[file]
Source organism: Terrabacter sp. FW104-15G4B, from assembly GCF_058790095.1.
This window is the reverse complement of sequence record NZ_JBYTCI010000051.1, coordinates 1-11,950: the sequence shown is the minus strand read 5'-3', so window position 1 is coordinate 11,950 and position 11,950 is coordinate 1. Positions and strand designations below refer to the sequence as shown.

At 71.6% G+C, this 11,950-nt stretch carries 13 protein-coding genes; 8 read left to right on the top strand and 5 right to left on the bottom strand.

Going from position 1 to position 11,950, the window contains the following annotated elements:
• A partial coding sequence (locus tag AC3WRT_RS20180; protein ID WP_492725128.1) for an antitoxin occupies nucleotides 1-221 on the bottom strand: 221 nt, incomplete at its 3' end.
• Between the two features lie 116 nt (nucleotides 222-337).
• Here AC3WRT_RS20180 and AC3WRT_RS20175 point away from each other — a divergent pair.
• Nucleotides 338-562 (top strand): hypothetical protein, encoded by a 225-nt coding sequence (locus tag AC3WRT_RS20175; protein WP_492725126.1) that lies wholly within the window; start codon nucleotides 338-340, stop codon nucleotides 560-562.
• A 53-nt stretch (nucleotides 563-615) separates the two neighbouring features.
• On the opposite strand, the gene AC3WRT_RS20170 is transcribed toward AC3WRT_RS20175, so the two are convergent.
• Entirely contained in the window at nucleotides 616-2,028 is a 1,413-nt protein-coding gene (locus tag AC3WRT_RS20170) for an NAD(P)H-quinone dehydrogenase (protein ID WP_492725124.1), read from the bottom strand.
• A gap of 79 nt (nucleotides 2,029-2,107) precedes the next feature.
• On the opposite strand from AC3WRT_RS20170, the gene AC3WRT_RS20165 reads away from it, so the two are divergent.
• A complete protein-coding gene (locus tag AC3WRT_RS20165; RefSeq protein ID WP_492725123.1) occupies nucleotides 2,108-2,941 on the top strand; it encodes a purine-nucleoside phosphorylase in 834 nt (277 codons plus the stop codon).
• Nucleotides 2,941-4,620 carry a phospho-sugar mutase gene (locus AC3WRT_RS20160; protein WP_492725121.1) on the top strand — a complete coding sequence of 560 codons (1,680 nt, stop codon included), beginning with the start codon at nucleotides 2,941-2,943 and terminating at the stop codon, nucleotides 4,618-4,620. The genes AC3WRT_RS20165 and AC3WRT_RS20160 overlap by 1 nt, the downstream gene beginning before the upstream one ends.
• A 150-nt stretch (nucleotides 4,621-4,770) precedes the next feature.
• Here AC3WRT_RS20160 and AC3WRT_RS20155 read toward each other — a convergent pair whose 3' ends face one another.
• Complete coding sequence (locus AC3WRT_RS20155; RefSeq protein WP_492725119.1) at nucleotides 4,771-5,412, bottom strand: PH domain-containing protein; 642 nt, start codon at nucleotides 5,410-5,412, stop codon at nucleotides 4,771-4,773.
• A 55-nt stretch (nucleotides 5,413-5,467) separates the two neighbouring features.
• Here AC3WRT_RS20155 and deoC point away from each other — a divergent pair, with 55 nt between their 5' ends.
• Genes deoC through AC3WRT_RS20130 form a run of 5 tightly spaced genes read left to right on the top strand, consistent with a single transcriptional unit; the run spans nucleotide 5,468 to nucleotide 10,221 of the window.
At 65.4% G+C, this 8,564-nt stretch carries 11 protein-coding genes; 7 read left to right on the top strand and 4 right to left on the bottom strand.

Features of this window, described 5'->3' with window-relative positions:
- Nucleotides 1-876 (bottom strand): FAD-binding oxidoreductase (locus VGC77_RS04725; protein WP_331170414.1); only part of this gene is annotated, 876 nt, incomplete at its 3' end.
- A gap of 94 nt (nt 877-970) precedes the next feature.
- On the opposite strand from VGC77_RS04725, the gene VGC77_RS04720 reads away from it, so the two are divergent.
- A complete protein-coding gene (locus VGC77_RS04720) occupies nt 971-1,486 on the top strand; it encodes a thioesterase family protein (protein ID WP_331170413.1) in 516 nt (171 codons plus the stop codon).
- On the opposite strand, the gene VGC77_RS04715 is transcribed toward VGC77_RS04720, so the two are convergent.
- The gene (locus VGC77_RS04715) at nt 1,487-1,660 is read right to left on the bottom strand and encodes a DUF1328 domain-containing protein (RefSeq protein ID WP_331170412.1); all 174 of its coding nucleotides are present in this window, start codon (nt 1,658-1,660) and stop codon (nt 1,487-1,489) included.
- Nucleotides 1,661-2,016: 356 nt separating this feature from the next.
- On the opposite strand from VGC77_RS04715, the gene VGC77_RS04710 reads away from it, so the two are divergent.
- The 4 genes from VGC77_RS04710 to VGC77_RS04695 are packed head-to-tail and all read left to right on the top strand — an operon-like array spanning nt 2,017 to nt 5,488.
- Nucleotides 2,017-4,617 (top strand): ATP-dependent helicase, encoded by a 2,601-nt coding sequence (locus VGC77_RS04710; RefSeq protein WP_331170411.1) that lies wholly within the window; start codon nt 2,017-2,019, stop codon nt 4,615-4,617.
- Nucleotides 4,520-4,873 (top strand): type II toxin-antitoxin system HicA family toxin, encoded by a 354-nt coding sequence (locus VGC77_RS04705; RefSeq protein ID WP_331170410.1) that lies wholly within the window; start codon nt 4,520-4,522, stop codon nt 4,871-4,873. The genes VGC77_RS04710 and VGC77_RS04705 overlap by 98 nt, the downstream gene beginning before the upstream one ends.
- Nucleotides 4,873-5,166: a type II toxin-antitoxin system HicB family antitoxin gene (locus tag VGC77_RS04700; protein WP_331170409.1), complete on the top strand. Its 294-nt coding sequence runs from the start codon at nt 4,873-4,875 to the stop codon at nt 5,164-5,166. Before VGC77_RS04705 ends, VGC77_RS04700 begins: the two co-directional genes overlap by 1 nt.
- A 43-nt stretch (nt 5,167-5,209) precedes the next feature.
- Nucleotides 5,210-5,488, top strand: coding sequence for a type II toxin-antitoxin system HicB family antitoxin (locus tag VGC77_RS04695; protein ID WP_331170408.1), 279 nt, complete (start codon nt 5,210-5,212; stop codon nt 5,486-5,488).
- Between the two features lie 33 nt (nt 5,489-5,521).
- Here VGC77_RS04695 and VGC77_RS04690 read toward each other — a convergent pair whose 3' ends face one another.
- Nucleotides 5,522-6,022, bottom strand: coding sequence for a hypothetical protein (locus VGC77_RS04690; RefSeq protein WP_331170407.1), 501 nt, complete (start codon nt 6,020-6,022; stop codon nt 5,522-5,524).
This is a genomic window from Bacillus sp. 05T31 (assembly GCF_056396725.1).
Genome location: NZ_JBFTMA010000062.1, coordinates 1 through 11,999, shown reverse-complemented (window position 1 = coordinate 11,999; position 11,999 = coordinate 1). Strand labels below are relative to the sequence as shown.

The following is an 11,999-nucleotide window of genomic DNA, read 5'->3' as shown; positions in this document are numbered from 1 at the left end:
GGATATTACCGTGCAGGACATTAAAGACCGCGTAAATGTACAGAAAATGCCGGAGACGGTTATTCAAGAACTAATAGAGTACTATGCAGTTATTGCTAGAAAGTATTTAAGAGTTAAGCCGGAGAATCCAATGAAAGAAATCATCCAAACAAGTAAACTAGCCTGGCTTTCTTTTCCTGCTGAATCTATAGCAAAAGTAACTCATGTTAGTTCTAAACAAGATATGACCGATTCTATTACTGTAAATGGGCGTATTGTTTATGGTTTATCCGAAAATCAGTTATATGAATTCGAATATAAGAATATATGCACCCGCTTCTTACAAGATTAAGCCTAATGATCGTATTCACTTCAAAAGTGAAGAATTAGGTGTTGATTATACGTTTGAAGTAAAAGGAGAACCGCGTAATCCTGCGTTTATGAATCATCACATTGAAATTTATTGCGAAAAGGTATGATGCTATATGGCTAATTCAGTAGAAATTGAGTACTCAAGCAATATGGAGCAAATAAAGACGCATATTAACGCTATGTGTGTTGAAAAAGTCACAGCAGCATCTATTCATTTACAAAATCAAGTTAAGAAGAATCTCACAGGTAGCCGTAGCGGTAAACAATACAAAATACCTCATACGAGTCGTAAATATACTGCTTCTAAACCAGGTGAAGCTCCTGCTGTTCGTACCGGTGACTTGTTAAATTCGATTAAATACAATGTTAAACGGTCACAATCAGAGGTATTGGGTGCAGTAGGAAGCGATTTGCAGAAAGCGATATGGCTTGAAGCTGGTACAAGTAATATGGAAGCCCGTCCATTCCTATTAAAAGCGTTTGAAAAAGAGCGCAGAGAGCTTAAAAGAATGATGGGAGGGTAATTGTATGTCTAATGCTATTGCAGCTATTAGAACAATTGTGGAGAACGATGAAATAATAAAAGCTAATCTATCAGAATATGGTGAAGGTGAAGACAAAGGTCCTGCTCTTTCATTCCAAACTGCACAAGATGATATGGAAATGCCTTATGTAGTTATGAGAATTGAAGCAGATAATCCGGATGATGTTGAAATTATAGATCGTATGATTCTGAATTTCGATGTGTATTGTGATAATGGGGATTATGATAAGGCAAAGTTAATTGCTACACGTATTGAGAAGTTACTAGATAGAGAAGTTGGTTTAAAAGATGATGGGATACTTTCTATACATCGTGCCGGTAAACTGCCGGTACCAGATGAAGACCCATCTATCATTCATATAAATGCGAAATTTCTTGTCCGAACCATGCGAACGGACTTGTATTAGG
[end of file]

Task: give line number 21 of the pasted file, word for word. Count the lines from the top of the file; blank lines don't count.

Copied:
• Genes deoC through AC3WRT_RS20130 form a run of 5 tightly spaced genes read left to right on the top strand, consistent with a single transcriptional unit; the run spans nucleotide 5,468 to nucleotide 10,221 of the window.